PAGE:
Bonds have two main risks. The first being that the borrower defaults on the bond commitment and is unable to pay back the principal amount plus interest. This is unlikely for a Canada Savings Bond since the Bank of Canada has the power to literally print money. The second risk has to do with inflation.
If you purchase a CSB that has an annual interest rate of 1%, then you will be have a 1% increase in your investment in that year (see The Miracle of Compound Interest). However, if the annual inflation rate is 2% then the purchasing power (or the amount of stuff you can buy) of your investment has decreased by 1%. Basically, that 1% gain is not worth 1%.
One method of fighting inflation with bonds is by using Treasury Inflation-Protected Securities (TIPS). TIPS pay a fixed rate of interest, however, the principal (or the amount owed to the holder of the bond) moves with inflation. The principal amount rises and falls with the CPI. Thus, in a period of inflation the principal amount will increase, and in a period of deflation the principal amount will decrease. The fixed interest rate is then applied to the changing principal amount. This can be beneficial to the investor because they will receive a higher interest payment if inflation increases.
Stocks can be a great way to beat inflation. The key word here is can, not are. The stock market tends to increase over time at a rate that is generally higher than the inflation rate. However, there are periods of time where the stock market does very poorly. In the long-run however, there is an increasing trend. Be wary though, individually selecting winning stocks can be a fool’s game, even for those who have decades of market experience. The way to mitigate this risk is to diversify.
Diversify. Great, thanks for the buzz word. Yes, diversification is one of the basic strategies regarding investments. However, there are many different ways to go about diversifying one’s investment portfolio. We will follow up with more of an in-depth look into different investment strategies, but when it comes to diversifying your savings in order to combat inflation one of the easiest and low-risk methods is called indexing or investing in index funds.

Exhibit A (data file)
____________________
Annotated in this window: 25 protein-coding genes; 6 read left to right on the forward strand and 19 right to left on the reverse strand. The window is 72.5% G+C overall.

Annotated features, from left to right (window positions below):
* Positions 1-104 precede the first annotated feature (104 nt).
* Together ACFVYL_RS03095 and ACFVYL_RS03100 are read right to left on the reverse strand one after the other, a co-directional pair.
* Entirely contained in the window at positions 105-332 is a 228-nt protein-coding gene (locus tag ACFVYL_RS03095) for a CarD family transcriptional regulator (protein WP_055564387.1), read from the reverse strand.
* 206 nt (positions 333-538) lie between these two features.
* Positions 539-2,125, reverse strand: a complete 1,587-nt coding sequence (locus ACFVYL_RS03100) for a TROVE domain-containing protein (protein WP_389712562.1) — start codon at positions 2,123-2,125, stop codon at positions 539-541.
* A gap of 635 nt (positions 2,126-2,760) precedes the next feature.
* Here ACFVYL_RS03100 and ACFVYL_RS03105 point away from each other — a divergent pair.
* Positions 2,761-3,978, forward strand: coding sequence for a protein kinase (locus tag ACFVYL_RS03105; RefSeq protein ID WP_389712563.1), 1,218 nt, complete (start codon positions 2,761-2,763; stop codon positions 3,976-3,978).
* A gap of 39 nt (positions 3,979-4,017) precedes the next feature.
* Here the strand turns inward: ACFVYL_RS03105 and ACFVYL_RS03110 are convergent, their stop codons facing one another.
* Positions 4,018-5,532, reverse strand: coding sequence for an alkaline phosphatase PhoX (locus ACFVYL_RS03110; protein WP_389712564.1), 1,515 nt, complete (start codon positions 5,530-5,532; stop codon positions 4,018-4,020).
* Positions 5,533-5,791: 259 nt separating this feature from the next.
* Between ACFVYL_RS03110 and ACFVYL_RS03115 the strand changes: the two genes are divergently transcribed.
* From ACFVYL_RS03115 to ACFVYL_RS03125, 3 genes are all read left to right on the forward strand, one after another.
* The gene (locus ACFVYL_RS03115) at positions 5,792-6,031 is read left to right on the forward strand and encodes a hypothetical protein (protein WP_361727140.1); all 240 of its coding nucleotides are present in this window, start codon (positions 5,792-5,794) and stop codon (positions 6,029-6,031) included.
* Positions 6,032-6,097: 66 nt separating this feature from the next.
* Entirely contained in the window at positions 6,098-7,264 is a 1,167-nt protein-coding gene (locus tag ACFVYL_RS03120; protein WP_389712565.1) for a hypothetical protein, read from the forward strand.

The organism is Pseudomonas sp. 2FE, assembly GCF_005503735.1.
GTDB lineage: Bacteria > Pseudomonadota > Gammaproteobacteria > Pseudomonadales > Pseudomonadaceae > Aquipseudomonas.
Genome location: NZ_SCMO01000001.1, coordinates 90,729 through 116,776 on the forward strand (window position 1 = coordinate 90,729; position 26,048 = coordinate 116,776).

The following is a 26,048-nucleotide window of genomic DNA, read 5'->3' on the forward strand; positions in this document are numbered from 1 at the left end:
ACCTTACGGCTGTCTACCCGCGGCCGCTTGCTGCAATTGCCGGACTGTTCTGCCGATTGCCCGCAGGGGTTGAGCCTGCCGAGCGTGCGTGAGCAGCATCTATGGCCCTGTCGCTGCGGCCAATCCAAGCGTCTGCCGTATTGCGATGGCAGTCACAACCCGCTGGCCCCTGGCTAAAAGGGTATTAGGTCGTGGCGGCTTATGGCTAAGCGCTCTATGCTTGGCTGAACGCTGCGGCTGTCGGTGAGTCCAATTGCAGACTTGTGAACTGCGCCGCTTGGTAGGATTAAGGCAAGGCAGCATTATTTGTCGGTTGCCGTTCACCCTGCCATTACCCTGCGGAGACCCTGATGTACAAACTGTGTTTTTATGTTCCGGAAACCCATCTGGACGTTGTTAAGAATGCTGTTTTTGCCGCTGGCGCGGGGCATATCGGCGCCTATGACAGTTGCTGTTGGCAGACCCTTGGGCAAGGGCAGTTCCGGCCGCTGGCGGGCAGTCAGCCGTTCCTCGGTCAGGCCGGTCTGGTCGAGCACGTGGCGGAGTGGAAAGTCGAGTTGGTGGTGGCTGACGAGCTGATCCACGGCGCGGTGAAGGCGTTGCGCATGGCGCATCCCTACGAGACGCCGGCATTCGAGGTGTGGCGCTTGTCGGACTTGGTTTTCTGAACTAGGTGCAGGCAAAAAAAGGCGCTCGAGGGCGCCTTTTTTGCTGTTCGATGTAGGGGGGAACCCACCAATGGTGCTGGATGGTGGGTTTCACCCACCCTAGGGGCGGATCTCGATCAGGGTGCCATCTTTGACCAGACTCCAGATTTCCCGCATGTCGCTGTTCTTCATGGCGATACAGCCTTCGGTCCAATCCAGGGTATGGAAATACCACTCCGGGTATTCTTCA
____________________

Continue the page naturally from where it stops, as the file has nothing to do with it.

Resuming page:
An index fund is essentially a mutual fund with a lower fee. The reason that it has a lower fee is because it does not try to outperform the market. Yes, that’s right, it does not try to outperform the market. An index fund simply allocates its capital by buying parts of every stock in a sector or benchmark (or index). For example, you can invest in an index fund that purchases all of the stocks in the S&P 500. This is an effective way of combating inflation because of the increasing trend that the market shows over time. The fact that index funds also offer an affordable way to diversify your portfolio means they are a great way for your retirement savings to combat inflation in the long-run. Beware, it is possible for index funds to experience significant price corrections that result in large losses in the short-run. This may be immanent given the current record high price levels of North American markets. However, if you’re saving for the long-run, a balanced portfolio of index funds may provide a suitable option for you to diversify your investments in an effort to combat inflation.
Long live purchasing power!
Breaking The Trend